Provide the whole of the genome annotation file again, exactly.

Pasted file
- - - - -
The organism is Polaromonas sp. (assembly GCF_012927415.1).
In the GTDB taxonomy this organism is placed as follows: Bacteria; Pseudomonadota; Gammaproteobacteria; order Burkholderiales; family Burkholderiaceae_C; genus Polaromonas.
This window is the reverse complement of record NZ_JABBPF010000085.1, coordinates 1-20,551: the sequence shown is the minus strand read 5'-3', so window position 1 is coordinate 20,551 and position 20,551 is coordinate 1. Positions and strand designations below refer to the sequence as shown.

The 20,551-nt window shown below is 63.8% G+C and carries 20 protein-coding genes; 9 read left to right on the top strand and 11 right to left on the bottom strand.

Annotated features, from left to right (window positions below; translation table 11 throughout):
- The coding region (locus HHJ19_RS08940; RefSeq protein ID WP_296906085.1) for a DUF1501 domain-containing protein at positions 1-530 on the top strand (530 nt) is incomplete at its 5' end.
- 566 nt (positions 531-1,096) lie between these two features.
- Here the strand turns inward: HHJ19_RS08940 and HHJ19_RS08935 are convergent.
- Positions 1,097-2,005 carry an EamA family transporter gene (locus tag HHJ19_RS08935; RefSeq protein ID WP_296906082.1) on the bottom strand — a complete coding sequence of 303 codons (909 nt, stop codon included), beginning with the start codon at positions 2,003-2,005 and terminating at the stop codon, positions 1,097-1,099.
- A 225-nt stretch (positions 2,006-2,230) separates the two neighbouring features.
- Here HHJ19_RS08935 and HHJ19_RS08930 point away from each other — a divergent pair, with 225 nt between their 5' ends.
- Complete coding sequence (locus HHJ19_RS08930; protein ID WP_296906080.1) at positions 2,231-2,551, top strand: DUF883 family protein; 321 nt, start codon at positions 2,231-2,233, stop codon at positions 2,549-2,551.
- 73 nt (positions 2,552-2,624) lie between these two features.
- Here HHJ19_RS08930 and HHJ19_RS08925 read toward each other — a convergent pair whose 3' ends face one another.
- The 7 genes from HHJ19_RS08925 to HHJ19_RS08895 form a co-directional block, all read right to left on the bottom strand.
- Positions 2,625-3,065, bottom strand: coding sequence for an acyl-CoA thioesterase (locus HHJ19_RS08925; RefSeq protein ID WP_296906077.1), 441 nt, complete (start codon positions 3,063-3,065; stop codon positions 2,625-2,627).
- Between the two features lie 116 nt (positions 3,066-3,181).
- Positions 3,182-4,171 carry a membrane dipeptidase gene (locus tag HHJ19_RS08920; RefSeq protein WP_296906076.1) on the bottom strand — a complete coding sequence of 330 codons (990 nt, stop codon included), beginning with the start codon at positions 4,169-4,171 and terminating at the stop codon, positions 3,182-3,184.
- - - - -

The organism is Polaromonas sp. (assembly GCF_012927415.1).
In the GTDB taxonomy this organism is placed as follows: Bacteria; Pseudomonadota; Gammaproteobacteria; order Burkholderiales; family Burkholderiaceae_C; genus Polaromonas.
This window is the reverse complement of record NZ_JABBPF010000085.1, coordinates 1-20,551: the sequence shown is the minus strand read 5'-3', so window position 1 is coordinate 20,551 and position 20,551 is coordinate 1. Positions and strand designations below refer to the sequence as shown.

The 20,551-nt window shown below is 63.8% G+C and carries 20 protein-coding genes; 9 read left to right on the top strand and 11 right to left on the bottom strand.

Annotated features, from left to right (window positions below; translation table 11 throughout):
- The coding region (locus HHJ19_RS08940; RefSeq protein ID WP_296906085.1) for a DUF1501 domain-containing protein at positions 1-530 on the top strand (530 nt) is incomplete at its 5' end.
- 566 nt (positions 531-1,096) lie between these two features.
- Here the strand turns inward: HHJ19_RS08940 and HHJ19_RS08935 are convergent.
- Positions 1,097-2,005 carry an EamA family transporter gene (locus tag HHJ19_RS08935; RefSeq protein ID WP_296906082.1) on the bottom strand — a complete coding sequence of 303 codons (909 nt, stop codon included), beginning with the start codon at positions 2,003-2,005 and terminating at the stop codon, positions 1,097-1,099.
- A 225-nt stretch (positions 2,006-2,230) separates the two neighbouring features.
- Here HHJ19_RS08935 and HHJ19_RS08930 point away from each other — a divergent pair, with 225 nt between their 5' ends.
- Complete coding sequence (locus HHJ19_RS08930; protein ID WP_296906080.1) at positions 2,231-2,551, top strand: DUF883 family protein; 321 nt, start codon at positions 2,231-2,233, stop codon at positions 2,549-2,551.
- 73 nt (positions 2,552-2,624) lie between these two features.
- Here HHJ19_RS08930 and HHJ19_RS08925 read toward each other — a convergent pair whose 3' ends face one another.
- The 7 genes from HHJ19_RS08925 to HHJ19_RS08895 form a co-directional block, all read right to left on the bottom strand.
- Positions 2,625-3,065, bottom strand: coding sequence for an acyl-CoA thioesterase (locus HHJ19_RS08925; RefSeq protein ID WP_296906077.1), 441 nt, complete (start codon positions 3,063-3,065; stop codon positions 2,625-2,627).
- Between the two features lie 116 nt (positions 3,066-3,181).
- Positions 3,182-4,171 carry a membrane dipeptidase gene (locus tag HHJ19_RS08920; RefSeq protein WP_296906076.1) on the bottom strand — a complete coding sequence of 330 codons (990 nt, stop codon included), beginning with the start codon at positions 4,169-4,171 and terminating at the stop codon, positions 3,182-3,184.